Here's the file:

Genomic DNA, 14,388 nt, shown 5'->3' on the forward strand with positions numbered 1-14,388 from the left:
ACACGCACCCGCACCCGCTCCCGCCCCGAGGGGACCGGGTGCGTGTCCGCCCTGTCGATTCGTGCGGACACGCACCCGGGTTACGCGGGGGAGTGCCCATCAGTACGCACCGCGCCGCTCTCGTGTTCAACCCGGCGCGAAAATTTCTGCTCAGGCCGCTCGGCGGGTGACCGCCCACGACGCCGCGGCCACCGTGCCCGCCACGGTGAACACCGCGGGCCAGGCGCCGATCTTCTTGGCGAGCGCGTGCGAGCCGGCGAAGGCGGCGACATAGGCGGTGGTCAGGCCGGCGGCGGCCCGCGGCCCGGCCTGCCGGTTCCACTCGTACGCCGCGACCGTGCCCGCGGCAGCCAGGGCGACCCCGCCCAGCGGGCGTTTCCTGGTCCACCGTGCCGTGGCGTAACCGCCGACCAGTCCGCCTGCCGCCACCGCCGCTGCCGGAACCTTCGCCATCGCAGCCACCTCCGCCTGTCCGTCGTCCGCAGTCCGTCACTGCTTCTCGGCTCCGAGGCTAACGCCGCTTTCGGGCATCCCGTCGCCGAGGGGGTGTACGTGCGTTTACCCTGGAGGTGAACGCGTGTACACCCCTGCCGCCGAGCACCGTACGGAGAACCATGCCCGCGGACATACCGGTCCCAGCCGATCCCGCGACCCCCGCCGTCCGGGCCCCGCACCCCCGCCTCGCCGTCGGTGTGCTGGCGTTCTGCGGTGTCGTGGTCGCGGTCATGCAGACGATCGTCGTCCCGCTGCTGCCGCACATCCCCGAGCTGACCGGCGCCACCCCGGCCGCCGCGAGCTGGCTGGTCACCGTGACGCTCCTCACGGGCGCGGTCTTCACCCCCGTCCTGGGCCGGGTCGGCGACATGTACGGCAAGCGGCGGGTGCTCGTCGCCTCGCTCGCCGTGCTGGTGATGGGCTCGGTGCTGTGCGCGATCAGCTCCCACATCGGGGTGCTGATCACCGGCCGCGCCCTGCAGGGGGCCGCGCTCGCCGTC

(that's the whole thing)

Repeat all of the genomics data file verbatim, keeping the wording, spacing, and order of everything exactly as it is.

Genomic DNA, 14,388 nt, shown 5'->3' on the forward strand with positions numbered 1-14,388 from the left:
ACACGCACCCGCACCCGCTCCCGCCCCGAGGGGACCGGGTGCGTGTCCGCCCTGTCGATTCGTGCGGACACGCACCCGGGTTACGCGGGGGAGTGCCCATCAGTACGCACCGCGCCGCTCTCGTGTTCAACCCGGCGCGAAAATTTCTGCTCAGGCCGCTCGGCGGGTGACCGCCCACGACGCCGCGGCCACCGTGCCCGCCACGGTGAACACCGCGGGCCAGGCGCCGATCTTCTTGGCGAGCGCGTGCGAGCCGGCGAAGGCGGCGACATAGGCGGTGGTCAGGCCGGCGGCGGCCCGCGGCCCGGCCTGCCGGTTCCACTCGTACGCCGCGACCGTGCCCGCGGCAGCCAGGGCGACCCCGCCCAGCGGGCGTTTCCTGGTCCACCGTGCCGTGGCGTAACCGCCGACCAGTCCGCCTGCCGCCACCGCCGCTGCCGGAACCTTCGCCATCGCAGCCACCTCCGCCTGTCCGTCGTCCGCAGTCCGTCACTGCTTCTCGGCTCCGAGGCTAACGCCGCTTTCGGGCATCCCGTCGCCGAGGGGGTGTACGTGCGTTTACCCTGGAGGTGAACGCGTGTACACCCCTGCCGCCGAGCACCGTACGGAGAACCATGCCCGCGGACATACCGGTCCCAGCCGATCCCGCGACCCCCGCCGTCCGGGCCCCGCACCCCCGCCTCGCCGTCGGTGTGCTGGCGTTCTGCGGTGTCGTGGTCGCGGTCATGCAGACGATCGTCGTCCCGCTGCTGCCGCACATCCCCGAGCTGACCGGCGCCACCCCGGCCGCCGCGAGCTGGCTGGTCACCGTGACGCTCCTCACGGGCGCGGTCTTCACCCCCGTCCTGGGCCGGGTCGGCGACATGTACGGCAAGCGGCGGGTGCTCGTCGCCTCGCTCGCCGTGCTGGTGATGGGCTCGGTGCTGTGCGCGATCAGCTCCCACATCGGGGTGCTGATCACCGGCCGCGCCCTGCAGGGGGCCGCGCTCGCCGTC